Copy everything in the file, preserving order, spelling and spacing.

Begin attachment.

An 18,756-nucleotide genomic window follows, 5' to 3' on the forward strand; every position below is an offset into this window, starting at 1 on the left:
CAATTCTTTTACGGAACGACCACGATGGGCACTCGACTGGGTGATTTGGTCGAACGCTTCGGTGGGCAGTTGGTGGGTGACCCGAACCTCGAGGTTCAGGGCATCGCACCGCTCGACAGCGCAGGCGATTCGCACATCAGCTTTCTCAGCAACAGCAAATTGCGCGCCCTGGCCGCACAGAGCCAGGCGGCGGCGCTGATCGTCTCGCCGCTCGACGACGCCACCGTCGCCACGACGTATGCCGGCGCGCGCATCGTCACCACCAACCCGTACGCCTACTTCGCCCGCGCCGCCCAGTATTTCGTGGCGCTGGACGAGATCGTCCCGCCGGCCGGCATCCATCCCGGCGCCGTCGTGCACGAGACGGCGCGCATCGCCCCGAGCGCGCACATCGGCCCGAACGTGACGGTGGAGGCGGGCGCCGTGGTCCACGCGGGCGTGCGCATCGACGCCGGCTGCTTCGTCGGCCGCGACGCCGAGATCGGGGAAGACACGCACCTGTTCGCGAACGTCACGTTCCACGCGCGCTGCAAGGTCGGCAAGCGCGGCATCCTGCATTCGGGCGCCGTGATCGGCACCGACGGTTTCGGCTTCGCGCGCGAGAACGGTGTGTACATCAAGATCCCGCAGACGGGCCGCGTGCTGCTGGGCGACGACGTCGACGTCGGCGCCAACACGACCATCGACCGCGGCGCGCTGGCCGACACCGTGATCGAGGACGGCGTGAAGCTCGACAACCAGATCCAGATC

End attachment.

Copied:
An 18,756-nucleotide genomic window follows, 5' to 3' on the forward strand; every position below is an offset into this window, starting at 1 on the left:
CAATTCTTTTACGGAACGACCACGATGGGCACTCGACTGGGTGATTTGGTCGAACGCTTCGGTGGGCAGTTGGTGGGTGACCCGAACCTCGAGGTTCAGGGCATCGCACCGCTCGACAGCGCAGGCGATTCGCACATCAGCTTTCTCAGCAACAGCAAATTGCGCGCCCTGGCCGCACAGAGCCAGGCGGCGGCGCTGATCGTCTCGCCGCTCGACGACGCCACCGTCGCCACGACGTATGCCGGCGCGCGCATCGTCACCACCAACCCGTACGCCTACTTCGCCCGCGCCGCCCAGTATTTCGTGGCGCTGGACGAGATCGTCCCGCCGGCCGGCATCCATCCCGGCGCCGTCGTGCACGAGACGGCGCGCATCGCCCCGAGCGCGCACATCGGCCCGAACGTGACGGTGGAGGCGGGCGCCGTGGTCCACGCGGGCGTGCGCATCGACGCCGGCTGCTTCGTCGGCCGCGACGCCGAGATCGGGGAAGACACGCACCTGTTCGCGAACGTCACGTTCCACGCGCGCTGCAAGGTCGGCAAGCGCGGCATCCTGCATTCGGGCGCCGTGATCGGCACCGACGGTTTCGGCTTCGCGCGCGAGAACGGTGTGTACATCAAGATCCCGCAGACGGGCCGCGTGCTGCTGGGCGACGACGTCGACGTCGGCGCCAACACGACCATCGACCGCGGCGCGCTGGCCGACACCGTGATCGAGGACGGCGTGAAGCTCGACAACCAGATCCAGATC